• What are the next steps of the interview process?

“A job seeker’s questions about the recruiter’s organization and the role are quite revealing,” David Reed, global head of talent acquisition at Sedgwick, says. “Recruiters are evaluating the depth and insight of the job seeker’s questions. Did you do your homework? Did you invest enough time to demonstrate your true interest?”

>>MORE: 5 Top Questions to Ask During an Interview

How (and When) to Follow Up With a Recruiter

Following up with a recruiter follows similar rules to following up after an interview. Within 24 hours of your conversation, thank them for their time, restate your interest, and ask them if there’s anything else they need from you. If you connected via LinkedIn, you could follow up in a LinkedIn message. If they contacted you via email, email them. For example:

Hi, Louise,

Thank you so much for taking the time to speak with me yesterday about Company X’s UX designer position. I’m excited about the prospect of bringing my love for coding and my experience with graphic design together to work on the products Company X is building. I look forward to hearing any updates, and please let me know if you need anything else from me.


If you don’t hear back, that means you may not be the best fit for that specific role. But that doesn’t mean you need to lose connection with the recruiter. 

“If you aren’t a fit for that specific role you’re interviewing with the recruiter for, you may fit a future role,” Warzel says. “Be sure to ping that recruiter every 6-8 weeks.”

While you don’t need to do regimented follow-ups, checking in with the recruiter every few months can help keep you fresh in their mind.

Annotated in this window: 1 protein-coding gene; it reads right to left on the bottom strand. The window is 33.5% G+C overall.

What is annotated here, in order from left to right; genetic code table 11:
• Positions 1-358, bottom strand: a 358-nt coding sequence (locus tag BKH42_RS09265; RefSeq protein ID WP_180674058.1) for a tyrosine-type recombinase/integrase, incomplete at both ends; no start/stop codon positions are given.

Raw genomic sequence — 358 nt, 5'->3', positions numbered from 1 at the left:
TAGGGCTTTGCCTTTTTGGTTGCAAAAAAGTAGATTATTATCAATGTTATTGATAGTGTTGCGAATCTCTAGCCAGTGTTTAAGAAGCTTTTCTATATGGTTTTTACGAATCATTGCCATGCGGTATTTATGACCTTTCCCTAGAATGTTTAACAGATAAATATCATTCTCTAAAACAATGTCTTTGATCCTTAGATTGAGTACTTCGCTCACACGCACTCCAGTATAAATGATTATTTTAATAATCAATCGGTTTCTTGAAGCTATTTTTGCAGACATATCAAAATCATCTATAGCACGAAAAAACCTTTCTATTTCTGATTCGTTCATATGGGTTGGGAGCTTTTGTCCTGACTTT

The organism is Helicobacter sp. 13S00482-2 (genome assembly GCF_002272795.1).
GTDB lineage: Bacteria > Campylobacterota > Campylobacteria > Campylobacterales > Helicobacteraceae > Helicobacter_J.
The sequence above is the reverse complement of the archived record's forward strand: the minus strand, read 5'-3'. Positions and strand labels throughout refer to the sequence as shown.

Recruiters: The Bottom Line

Recruiters are the bridge between companies and job seekers. If you’re looking for a new role, a recruiter might be able to connect you with great opportunities you’re qualified for. You’ll need to effectively show them your skills and experience and honestly share what kind of role you’re looking for.

“Recruiters cannot help you if you are lacking direction,” Warzel advises. “Understand not only the achievements and accomplishments you can bring into the new role, but most importantly, what value do you offer? How can you be the Tylenol to the hiring team’s pains, and how can you make their lives easier? If you are equipped with this knowledge, a [recruiter] interview should be a piece of cake. Remember, they want you to be the right fit.”Want to stand out to recruiters? Adding your work on a Forage job simulation to your resume shows you have the skills, passion, and experience they’re looking for.

Image credit: Canva

Zoe Kaplan is a Senior Writer at Forage. Prior to joining Forage, she wrote and edited career and workplace content for Fairygodboss, the largest career community for women.